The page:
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In August 2011, the Shitrit family, Eliyahu and Aviva and their teenaged daughters, Adael and Shilat, from Netivot in southern Israel, had just waved goodbye to their grandmother in neighboring Beersheva where they had spent Shabbat. The quiet day, a change from the fear of the regular missile attacks in Netivot that left residents with between ten and fifteen seconds to reach a shelter, had been enjoyed by all. “Turn back, Abba,” said one of the girls, “I forgot something.” Eliyahu turned back into Arthur Rupin Street as the siren warning of a missile attack sounded.



When the Missile Fell

This past July, OneFamily invited a group of 400 victims of terror from southern Israel to Tiberias to enjoy a two-day respite of rest, excursions, entertainment and one-on-one meetings with a psychologist. Seated in the quiet lounge of the Bali Hotel, high above the shimmering waters of the Kinneret, the Shitrit family takes a journey back in time to that fateful night in August.

“As soon as my father stopped the car, we threw ourselves onto the ground next to a wall,” recalls Shilat, today twenty years old, twisting her long black ponytail. “My mother lay on top of me, covering almost all of my body with hers. I heard her yelling at a young boy to lie down. I heard Adael screaming hysterically, “I’m going to die!” Keeping my hands on my head, I looked up to see four or five balls of fire exploding in the sky. Missiles from the Iron Dome had intercepted the missiles shot from Gaza. The impact of the sound waves hit me and I jolted forward. It was like a movie. My mother screamed Shema Yisrael.Flames of fire three stories high raged over our car. We jumped up and began running.”

Aviva Shitrit
Aviva Shitrit

Somehow, mother and daughter darted across two main streets in a frenzied run. “I told Shilat to help me pull off the pants under my skirt because my clothing was on fire,” says Aviva. “That was when I saw two holes in my legs.” Passersby tried to call for help, but, as happens in these situations, all the lines were busy. Then, within a few moments, Aviva was put into an ambulance and two tourniquets were applied to her legs. “I didn’t realize that Shilat had been hit by two pieces of shrapnel, so I asked her to run back and check on the rest of the family,” Aviva continues. Then she adds with a tight laugh, “I also told her to look for my brand new shoe which had fallen off as we ran away. Then I realized how terribly thirsty I was.”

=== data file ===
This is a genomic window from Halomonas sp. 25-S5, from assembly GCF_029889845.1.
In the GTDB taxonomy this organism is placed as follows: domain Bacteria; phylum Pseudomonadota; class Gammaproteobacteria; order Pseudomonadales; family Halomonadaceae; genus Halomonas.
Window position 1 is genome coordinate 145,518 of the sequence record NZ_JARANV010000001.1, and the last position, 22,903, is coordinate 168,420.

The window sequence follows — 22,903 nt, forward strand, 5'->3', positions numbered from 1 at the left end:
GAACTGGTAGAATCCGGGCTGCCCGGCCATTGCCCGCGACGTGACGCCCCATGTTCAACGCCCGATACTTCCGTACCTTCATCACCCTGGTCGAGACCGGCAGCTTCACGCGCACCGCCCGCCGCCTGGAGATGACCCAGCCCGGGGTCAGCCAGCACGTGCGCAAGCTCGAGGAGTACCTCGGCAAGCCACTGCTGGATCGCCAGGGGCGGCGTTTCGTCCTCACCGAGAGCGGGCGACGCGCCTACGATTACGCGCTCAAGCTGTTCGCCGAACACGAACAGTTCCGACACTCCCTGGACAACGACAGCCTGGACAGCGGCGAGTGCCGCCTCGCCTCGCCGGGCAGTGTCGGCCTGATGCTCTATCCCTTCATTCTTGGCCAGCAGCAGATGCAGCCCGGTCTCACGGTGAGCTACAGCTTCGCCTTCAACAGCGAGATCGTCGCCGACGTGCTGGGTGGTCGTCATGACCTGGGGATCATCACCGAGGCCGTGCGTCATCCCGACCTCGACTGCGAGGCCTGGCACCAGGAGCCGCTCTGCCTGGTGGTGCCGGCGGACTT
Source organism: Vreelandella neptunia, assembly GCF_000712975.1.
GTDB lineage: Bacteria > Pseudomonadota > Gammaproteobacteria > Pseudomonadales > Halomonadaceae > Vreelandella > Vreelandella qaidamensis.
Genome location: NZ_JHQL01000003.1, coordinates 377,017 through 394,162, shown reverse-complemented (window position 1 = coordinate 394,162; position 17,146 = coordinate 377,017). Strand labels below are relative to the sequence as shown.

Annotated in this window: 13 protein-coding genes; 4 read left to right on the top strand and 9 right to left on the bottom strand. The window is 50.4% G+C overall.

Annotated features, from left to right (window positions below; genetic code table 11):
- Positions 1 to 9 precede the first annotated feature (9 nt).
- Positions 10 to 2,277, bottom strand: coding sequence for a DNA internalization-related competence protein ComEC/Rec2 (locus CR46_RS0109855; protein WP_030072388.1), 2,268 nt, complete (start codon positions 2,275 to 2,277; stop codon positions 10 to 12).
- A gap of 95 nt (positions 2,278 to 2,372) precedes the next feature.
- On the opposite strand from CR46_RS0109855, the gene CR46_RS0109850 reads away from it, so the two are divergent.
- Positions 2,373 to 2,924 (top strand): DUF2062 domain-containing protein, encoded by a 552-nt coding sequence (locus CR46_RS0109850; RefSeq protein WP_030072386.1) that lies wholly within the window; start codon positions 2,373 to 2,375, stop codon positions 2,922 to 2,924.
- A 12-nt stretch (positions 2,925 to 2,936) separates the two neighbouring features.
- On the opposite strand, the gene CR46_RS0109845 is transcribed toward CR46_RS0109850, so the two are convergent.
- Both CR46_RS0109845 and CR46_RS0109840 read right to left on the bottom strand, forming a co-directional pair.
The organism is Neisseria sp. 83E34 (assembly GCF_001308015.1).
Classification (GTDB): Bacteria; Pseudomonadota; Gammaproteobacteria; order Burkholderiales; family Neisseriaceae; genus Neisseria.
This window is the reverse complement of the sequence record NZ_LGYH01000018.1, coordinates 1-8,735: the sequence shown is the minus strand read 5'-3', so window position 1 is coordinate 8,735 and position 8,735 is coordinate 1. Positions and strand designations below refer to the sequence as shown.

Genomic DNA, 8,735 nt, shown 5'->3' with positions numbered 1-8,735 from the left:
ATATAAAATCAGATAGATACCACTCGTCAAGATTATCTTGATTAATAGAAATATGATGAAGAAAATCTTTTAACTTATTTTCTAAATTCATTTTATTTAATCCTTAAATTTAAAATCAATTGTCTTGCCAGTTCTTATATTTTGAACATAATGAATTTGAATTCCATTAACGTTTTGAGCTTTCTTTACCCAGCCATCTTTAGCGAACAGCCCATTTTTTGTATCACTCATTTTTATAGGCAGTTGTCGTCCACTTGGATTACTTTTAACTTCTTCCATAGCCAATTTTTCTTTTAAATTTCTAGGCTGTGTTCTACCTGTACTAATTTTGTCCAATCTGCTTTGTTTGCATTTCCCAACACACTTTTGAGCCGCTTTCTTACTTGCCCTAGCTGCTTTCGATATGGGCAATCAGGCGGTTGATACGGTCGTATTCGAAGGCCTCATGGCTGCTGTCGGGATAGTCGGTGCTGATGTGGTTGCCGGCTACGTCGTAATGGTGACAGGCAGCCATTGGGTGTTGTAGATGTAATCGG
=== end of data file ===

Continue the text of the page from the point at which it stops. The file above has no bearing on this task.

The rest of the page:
Shilat ran back towards the car, where she saw her father being carried to an ambulance. It was only much later that she found out what had happened. The boy her mother had yelled at to lie down had been hit by shrapnel between the eyes and killed. Another boy had lost a leg. When Adael had been screaming and trying to run away, Eliyahu had caught her. Both were injured by the falling shrapnel – Eliyahu’s left hand, back, and leg. When the medics arrived, Adael was lying with her head on her father’s lap. Luckily, the blood from Eliyahu’s hand had dripped onto her head making it look like she had suffered a head injury – she was therefore among the first to be evacuated. In fact, Adael hadn’t suffered a head injury; the shrapnel had severed the main artery in her leg and unbeknownst to the medics, she was bleeding to death.


Brought Back to Life

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Rhona Lewis made aliyah more than 20 years ago from Kenya and is now living in Beit Shemesh. A writer and journalist who contributes frequently to The Jewish Press’s Olam Yehudi magazine, she divides her time between her family and her work.